Ever ordered the soup and got the salad?

Next time it happens don't complain to the manager, complain to Immigration.

Foreign waiters who can't speak basic English face being sent home in the wake of tough new permit regulations.

Bosses will be required to ensure anyone they hire can speak the language of the land before they are allowed into the country.

And anyone caught stuttering over their stroganoff can be hauled before the Department of Immigration to face a language test. If they fail, they will be sent home at their employer's expense.

Businesses are being asked to police the policy themselves.

But any permit for restaurant workers, hotel staff, health professionals or caregivers will now carry the condition - "Approved subject to holder possessing a working knowledge of the English language".

Announcing the policy yesterday Immigration Minister David Burch said his department would respond to complaints from members of the public about permit holders who could not speak English.

Workers who are red-flagged to the department will be required to take a test and could ultimately have their permit rescinded.

"It is not our expectation that foreign workers be able to speak perfect, flawless English after passing the test however we do expect them to be able to understand and be understood by most residents who visit their establishment."

He said it was 'unacceptable' and sometimes 'dangerous' for workers in certain professions not to be able to communicate properly.

"If you want to work here you should have a level of competence in English."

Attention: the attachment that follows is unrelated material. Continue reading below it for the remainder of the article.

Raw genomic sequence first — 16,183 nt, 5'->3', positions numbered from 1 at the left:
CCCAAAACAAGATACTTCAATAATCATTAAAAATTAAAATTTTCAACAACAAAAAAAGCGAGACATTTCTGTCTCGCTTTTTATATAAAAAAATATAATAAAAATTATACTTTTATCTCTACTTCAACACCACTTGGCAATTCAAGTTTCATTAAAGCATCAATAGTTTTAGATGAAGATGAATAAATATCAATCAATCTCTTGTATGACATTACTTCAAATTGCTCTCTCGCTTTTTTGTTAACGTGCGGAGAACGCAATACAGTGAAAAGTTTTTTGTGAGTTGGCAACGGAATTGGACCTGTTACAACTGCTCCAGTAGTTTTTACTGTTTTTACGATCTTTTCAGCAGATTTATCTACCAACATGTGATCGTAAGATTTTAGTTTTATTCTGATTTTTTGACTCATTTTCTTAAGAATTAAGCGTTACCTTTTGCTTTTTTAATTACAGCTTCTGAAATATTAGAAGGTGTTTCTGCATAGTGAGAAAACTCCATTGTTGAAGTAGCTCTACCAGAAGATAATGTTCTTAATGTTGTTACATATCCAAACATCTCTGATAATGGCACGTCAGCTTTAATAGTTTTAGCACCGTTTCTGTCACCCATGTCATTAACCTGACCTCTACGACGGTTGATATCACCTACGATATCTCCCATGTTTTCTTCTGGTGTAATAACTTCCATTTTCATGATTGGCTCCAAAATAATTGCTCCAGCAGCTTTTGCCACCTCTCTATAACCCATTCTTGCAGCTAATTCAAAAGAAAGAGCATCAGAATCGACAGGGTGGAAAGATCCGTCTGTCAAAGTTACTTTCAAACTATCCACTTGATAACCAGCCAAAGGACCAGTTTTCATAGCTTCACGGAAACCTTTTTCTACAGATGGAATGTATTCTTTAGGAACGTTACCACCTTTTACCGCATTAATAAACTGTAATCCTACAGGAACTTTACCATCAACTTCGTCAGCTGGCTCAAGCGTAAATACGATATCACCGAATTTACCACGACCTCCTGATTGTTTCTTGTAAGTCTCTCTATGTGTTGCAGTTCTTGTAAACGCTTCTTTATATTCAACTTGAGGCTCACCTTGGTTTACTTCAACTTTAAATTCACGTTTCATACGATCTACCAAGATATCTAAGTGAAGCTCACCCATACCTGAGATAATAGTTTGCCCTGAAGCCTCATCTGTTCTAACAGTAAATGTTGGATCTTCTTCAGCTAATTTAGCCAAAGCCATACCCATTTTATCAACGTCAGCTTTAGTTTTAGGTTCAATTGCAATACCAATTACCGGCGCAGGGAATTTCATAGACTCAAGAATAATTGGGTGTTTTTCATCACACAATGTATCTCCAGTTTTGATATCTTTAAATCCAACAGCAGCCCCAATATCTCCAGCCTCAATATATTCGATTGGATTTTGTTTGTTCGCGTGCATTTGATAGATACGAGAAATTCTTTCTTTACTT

He said the problem had vexed Bermudians and residents for years and was getting worse.

"I don't know if you've been to a restaurant lately. I have. Last time I got a waitress who didn't understand what I was saying, I didn't understand what she was saying and I didn't get what I asked for."

Colonel Burch said the policy, announced after a 12-month consultation period, was targeted specifically at service sector industries, but included all professions.

He said there was a 'built in incentive' for employers to comply because communication skills were essential in most professions.

"If I'm an electrician and I'm coming to your house and I can't speak English how can I understand what your problems is electrically?"

The problem is more pronounced in some professions, where lives could be threatened by lack of language skills.

"A lack of competence in English is dangerous in a job where one has to read prescriptions or the labels of dangerous chemicals."

Similar conditions are placed on work permits in other countries, said Colonel Burch.

He added: "If an English person went to France and just expected everyone to speak English they wouldn't have an easy time of it."

The Work Permit Holders Competency with English language policy is effective as of tomorrow.